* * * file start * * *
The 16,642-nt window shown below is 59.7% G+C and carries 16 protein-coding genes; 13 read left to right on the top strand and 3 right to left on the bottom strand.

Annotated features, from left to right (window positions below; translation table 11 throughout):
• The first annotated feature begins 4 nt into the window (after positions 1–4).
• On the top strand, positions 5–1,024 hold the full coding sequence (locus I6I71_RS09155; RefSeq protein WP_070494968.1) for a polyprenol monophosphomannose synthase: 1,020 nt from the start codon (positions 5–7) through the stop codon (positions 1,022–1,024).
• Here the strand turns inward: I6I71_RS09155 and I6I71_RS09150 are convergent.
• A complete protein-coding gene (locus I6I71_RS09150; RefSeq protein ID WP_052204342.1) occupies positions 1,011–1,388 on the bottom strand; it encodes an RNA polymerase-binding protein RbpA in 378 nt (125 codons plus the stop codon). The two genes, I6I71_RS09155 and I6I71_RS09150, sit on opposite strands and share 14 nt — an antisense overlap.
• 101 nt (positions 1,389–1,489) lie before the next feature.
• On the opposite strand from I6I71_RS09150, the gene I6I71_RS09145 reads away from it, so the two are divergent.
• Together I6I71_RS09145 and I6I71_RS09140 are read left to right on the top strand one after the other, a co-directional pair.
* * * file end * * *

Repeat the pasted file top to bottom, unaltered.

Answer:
The 16,642-nt window shown below is 59.7% G+C and carries 16 protein-coding genes; 13 read left to right on the top strand and 3 right to left on the bottom strand.

Annotated features, from left to right (window positions below; translation table 11 throughout):
• The first annotated feature begins 4 nt into the window (after positions 1–4).
• On the top strand, positions 5–1,024 hold the full coding sequence (locus I6I71_RS09155; RefSeq protein WP_070494968.1) for a polyprenol monophosphomannose synthase: 1,020 nt from the start codon (positions 5–7) through the stop codon (positions 1,022–1,024).
• Here the strand turns inward: I6I71_RS09155 and I6I71_RS09150 are convergent.
• A complete protein-coding gene (locus I6I71_RS09150; RefSeq protein ID WP_052204342.1) occupies positions 1,011–1,388 on the bottom strand; it encodes an RNA polymerase-binding protein RbpA in 378 nt (125 codons plus the stop codon). The two genes, I6I71_RS09155 and I6I71_RS09150, sit on opposite strands and share 14 nt — an antisense overlap.
• 101 nt (positions 1,389–1,489) lie before the next feature.
• On the opposite strand from I6I71_RS09150, the gene I6I71_RS09145 reads away from it, so the two are divergent.
• Together I6I71_RS09145 and I6I71_RS09140 are read left to right on the top strand one after the other, a co-directional pair.